Web-hosted productivity suites like Google Docs and Microsoft Office 365 are making major inroads in a market formerly dominated by desktop applications. They provide convenient online tools that work cross-platform for users who just need basic word processing or spreadsheets.
But these suites have one common disadvantage: They run on servers you don't have any direct control over, which means they can be changed — or shut off — at any time.
Open-Xchange's OX App Suite suggests another approach: It's a Web-based office application system that runs on your own Linux server. It isn't available in a publicly hosted version akin to Google Docs —at least, not yet —so some heavy lifting is required.
The suite features email (with optional connectivity to Microsoft Exchange), calendaring, task management and a file repository. It has also just added a new word processor named OX Text, which, according to the company, was developed by members of the original OpenOffice development team. The word processor will eventually be joined by spreadsheet and presentation apps.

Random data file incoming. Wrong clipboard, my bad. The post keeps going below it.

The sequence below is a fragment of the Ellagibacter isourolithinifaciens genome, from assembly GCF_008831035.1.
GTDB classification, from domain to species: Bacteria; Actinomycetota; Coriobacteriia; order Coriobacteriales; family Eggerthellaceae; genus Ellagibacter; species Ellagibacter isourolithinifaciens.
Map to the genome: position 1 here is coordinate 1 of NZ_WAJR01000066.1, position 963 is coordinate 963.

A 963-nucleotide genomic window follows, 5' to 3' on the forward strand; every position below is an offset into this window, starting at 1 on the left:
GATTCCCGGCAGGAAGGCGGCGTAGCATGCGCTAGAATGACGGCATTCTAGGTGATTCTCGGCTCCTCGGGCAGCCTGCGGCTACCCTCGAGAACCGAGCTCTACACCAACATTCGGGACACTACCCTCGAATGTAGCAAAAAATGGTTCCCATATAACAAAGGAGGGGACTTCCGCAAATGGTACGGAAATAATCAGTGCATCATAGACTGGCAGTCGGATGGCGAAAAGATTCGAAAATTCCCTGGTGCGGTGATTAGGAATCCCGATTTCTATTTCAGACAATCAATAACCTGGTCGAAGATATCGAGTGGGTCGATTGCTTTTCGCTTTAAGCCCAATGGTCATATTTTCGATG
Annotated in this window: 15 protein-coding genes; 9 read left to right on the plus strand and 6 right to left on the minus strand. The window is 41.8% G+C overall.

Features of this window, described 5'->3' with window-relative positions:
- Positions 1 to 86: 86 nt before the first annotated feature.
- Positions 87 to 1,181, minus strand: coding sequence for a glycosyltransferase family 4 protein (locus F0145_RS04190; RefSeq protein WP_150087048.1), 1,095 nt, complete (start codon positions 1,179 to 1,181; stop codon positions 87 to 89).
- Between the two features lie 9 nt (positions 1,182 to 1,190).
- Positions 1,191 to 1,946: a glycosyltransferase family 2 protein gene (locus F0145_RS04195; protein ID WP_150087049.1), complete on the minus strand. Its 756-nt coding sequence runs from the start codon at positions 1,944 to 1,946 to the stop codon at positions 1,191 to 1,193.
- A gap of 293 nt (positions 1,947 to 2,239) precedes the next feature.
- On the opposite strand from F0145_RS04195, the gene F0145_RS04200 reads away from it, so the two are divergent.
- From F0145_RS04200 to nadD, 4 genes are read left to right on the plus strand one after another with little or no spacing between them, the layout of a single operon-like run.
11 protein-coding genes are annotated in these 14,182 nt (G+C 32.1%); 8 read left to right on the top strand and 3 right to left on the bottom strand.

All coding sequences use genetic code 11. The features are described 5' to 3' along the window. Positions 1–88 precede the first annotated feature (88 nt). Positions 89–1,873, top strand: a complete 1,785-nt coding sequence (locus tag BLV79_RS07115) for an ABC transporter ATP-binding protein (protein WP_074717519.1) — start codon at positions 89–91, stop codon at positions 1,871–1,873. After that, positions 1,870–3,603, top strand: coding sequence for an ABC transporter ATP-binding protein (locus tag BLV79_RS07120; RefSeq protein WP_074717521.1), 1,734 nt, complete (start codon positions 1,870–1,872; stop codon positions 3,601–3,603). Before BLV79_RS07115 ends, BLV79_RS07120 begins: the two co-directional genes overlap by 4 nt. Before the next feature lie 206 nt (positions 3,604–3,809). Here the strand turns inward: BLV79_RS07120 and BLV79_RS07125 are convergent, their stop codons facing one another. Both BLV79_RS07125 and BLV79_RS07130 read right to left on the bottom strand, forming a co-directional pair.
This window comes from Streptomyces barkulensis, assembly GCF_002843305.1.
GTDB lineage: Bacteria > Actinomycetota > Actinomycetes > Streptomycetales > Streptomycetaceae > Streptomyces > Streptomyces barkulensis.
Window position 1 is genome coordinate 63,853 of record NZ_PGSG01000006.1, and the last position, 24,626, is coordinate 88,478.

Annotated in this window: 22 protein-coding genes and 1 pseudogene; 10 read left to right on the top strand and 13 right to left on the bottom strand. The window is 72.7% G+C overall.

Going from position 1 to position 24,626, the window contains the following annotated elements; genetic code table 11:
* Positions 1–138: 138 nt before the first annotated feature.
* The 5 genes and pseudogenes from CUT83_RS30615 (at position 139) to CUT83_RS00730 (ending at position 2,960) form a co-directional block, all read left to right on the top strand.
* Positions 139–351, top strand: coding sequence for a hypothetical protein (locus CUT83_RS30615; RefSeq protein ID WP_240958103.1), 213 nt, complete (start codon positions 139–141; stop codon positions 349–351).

I took a look at OX Text to see how it stands up against the likes of Google Docs and Office 365. Currently, OX Text's feature set is quite minimal -- fine for composing basic correspondence, but lagging far behind both what Google and Microsoft are offering. It amounts to "WordPad for the Web," although given time it could become a contender.
A different look
Log into OX App Suite and you're presented first with the Portal, a customizable tile-format overview of your inbox, appointments, tasks, upcoming birthdays and other widgets. One of the widgets, "My latest files," opens a selectable list the last documents you worked on.
The Portal is a customizable tile-format overview of your inbox, appointments, tasks, upcoming birthdays and other widgets.
Another way to enter the app is to look along the top of the portal, where there are tabs for the other components of the suite, such as the file organizer, the email app, the address book and the calendar. Click on Files, and you get access to all the various files you've worked with.
In either case, if you click on a particular file, a pop-up menu shows you a large thumbnail of the document, together with the chance to open, edit, download or delete the file. Choose Edit, and you're in OX Text.
Unlike Office 365, OX Text's onscreen layout doesn't strive to resemble a local application. Instead of menus or a ribbon interface, there are three strips of icons -- left, top and right.
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